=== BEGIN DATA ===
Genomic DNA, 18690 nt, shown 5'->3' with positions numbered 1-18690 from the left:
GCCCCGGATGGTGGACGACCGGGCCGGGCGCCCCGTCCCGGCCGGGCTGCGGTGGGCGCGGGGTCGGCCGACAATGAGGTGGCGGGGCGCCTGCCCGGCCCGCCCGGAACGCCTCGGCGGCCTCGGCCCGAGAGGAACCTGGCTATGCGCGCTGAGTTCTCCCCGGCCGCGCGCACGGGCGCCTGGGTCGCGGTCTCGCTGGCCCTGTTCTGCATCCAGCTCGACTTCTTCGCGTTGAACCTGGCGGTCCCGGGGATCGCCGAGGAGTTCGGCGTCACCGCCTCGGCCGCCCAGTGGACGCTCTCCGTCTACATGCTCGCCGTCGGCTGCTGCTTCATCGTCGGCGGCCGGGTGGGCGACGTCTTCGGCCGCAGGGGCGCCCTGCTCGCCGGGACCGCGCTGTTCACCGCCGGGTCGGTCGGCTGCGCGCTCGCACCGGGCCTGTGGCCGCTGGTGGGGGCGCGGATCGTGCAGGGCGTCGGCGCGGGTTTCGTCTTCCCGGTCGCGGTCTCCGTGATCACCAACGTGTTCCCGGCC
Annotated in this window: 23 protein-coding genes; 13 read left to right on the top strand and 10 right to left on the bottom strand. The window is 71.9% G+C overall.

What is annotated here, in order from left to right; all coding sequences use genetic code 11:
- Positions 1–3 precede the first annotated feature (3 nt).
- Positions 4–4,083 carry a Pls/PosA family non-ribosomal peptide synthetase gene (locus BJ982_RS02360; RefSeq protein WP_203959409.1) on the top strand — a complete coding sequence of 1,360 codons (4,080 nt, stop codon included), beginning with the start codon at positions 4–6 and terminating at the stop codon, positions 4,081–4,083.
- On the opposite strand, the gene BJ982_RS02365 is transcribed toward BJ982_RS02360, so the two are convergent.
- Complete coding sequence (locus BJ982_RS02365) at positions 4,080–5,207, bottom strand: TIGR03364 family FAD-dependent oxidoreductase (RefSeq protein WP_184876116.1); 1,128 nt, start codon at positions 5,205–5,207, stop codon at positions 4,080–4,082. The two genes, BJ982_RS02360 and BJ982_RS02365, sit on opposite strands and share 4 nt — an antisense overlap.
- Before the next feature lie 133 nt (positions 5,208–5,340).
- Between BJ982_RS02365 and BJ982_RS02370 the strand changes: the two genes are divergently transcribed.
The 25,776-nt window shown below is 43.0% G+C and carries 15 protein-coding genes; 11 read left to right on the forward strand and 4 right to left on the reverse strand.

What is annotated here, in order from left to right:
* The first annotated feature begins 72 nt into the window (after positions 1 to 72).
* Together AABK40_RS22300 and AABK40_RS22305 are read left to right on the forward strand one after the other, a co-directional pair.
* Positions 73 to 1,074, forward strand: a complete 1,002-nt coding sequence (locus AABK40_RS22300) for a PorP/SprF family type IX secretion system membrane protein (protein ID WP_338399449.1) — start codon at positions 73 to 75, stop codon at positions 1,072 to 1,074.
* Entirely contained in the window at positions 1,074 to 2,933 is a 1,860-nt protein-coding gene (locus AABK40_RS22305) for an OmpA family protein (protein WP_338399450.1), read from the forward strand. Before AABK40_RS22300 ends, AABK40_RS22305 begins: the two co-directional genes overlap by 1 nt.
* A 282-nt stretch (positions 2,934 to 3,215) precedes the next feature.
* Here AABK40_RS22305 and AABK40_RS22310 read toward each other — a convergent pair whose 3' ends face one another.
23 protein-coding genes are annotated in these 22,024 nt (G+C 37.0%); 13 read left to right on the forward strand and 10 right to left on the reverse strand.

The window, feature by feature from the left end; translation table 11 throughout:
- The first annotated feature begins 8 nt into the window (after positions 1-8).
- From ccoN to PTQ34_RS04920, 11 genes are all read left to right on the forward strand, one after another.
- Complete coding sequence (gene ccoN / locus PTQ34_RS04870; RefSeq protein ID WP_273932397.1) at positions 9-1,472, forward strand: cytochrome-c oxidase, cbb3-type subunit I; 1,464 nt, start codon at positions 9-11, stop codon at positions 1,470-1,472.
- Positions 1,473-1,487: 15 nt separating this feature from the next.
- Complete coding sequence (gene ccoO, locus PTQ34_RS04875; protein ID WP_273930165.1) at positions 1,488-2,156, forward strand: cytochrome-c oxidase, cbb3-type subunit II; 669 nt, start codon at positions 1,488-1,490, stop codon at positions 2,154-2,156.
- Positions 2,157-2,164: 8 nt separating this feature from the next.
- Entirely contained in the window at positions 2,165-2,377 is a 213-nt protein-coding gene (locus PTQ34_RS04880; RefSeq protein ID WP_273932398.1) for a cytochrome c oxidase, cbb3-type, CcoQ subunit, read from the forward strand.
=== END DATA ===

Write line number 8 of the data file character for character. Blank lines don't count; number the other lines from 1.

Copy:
- Complete coding sequence (locus BJ982_RS02365) at positions 4,080–5,207, bottom strand: TIGR03364 family FAD-dependent oxidoreductase (RefSeq protein WP_184876116.1); 1,128 nt, start codon at positions 5,205–5,207, stop codon at positions 4,080–4,082. The two genes, BJ982_RS02360 and BJ982_RS02365, sit on opposite strands and share 4 nt — an antisense overlap.